Case: Dark Base Pro 900

Comments:

I tried to put a gtx1070 (from another machine) in with the 1080ti. Right next to each other the 1070 was hitting 90 degrees and 1080ti hitting 85 degrees before I shut down and pulled out the 1070.

Plan now is to water cool the 2xGPU’s in one box, the main worry being that I get a water leak and destroy some very expensive equipment. (reservoir in 5.25" drive bay looks like best option to conserve space)

I found that there isn’t that much info on multi GPU deep learning builds - how to keep cool with just airflow, which are best motherboards, cases, how to watercool in ATI mini towers when you don’t want some fancy gaming box with lights everywhere and giant coloured reservoirs.

After inspiration from @tensoralex below I looked into cooling options with submersible pumps and found the following from AquaTuning a good value option:

NexXxoS ST30 420mm radiator
Alphacool Double Power Pumpstation
2x Eheim 1000 pumps (run in parallel with one at say 50% for redundancy).


(Alex) #8

Usually it wont fail if you make sure tube connectors are tied up. But better to place reservoir below below your GTX…just in case.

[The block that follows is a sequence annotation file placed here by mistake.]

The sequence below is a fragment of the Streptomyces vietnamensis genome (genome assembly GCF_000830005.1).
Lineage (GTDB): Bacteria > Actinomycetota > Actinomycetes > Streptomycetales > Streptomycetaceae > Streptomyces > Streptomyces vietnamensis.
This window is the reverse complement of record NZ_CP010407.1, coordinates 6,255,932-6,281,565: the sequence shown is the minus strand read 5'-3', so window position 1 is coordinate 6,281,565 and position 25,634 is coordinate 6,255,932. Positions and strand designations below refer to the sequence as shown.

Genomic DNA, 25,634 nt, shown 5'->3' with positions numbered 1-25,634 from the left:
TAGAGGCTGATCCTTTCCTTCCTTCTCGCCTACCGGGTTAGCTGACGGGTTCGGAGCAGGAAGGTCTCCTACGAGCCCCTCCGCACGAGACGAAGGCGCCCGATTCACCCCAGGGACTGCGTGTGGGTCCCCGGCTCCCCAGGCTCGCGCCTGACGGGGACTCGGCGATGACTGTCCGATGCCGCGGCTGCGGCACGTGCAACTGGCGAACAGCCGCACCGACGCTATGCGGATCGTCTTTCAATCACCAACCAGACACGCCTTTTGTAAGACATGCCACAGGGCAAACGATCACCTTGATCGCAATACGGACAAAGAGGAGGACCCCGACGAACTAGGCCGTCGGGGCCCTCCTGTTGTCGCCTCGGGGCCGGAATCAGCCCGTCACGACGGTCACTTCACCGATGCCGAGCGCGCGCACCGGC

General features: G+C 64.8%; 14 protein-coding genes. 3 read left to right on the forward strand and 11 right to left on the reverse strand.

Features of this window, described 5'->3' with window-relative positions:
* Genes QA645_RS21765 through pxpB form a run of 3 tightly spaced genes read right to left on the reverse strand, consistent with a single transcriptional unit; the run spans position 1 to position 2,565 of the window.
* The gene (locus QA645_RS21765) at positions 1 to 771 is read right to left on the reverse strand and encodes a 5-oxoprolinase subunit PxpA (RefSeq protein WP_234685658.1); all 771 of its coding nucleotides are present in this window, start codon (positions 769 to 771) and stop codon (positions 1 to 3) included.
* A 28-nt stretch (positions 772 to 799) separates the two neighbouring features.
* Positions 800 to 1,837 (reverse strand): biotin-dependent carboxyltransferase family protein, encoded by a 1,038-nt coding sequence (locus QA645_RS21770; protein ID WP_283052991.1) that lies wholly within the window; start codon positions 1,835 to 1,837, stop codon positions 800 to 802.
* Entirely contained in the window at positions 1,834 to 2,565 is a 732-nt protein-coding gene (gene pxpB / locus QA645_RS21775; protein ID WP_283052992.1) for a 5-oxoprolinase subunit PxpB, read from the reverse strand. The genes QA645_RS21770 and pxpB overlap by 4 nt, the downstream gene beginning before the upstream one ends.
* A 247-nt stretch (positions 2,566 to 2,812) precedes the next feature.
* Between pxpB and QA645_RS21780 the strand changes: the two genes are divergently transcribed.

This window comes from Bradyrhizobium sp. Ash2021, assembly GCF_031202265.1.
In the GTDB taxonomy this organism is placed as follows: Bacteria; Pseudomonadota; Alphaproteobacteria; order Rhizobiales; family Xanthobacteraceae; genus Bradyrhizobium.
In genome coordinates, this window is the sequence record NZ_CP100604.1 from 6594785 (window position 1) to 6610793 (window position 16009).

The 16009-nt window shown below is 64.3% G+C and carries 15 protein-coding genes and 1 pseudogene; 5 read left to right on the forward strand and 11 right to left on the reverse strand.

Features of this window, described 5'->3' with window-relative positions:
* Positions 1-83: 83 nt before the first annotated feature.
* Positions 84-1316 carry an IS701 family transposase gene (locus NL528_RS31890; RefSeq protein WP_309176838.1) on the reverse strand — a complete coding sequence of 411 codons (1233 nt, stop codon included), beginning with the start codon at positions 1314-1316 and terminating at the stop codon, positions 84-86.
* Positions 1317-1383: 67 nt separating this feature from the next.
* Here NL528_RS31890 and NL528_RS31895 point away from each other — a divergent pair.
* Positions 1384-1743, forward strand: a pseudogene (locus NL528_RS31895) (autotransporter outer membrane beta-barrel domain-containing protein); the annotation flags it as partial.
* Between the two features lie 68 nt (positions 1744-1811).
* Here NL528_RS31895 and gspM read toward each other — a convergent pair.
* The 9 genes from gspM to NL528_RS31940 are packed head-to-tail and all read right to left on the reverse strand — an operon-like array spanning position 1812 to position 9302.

I figured custom made water cooling is much cheaper than similar grade systems (like 500 - 600$), and 100$ water cooling stock systems can barely keep up with GTX powers…


(Vikas Bahirwani) #9

I use my own box with GTX 970 (built it last year). I am wondering if it is sufficient (say for Part 2 Fast AI for now) or I should upgrade to GTX 1080 ti. (luckily my power supply is work if I do decide to upgrade :slight_smile: )


(Jeremy Howard (Admin)) #10

GTX 970 will work fine. It just depends how patient you are :slight_smile:


(William Horton) #11

Does anyone have good advice on how to set up two disks (one fast SSD, and a bigger, slower HDD) in Ubuntu? I put off the issue when I first built my machine, but I’m getting to the point where all the datasets for part 1 and part 2 don’t fit on just the SSD anymore.


(Vikas Bahirwani) #12

:slight_smile: I might test my patience for now and see when it breaks.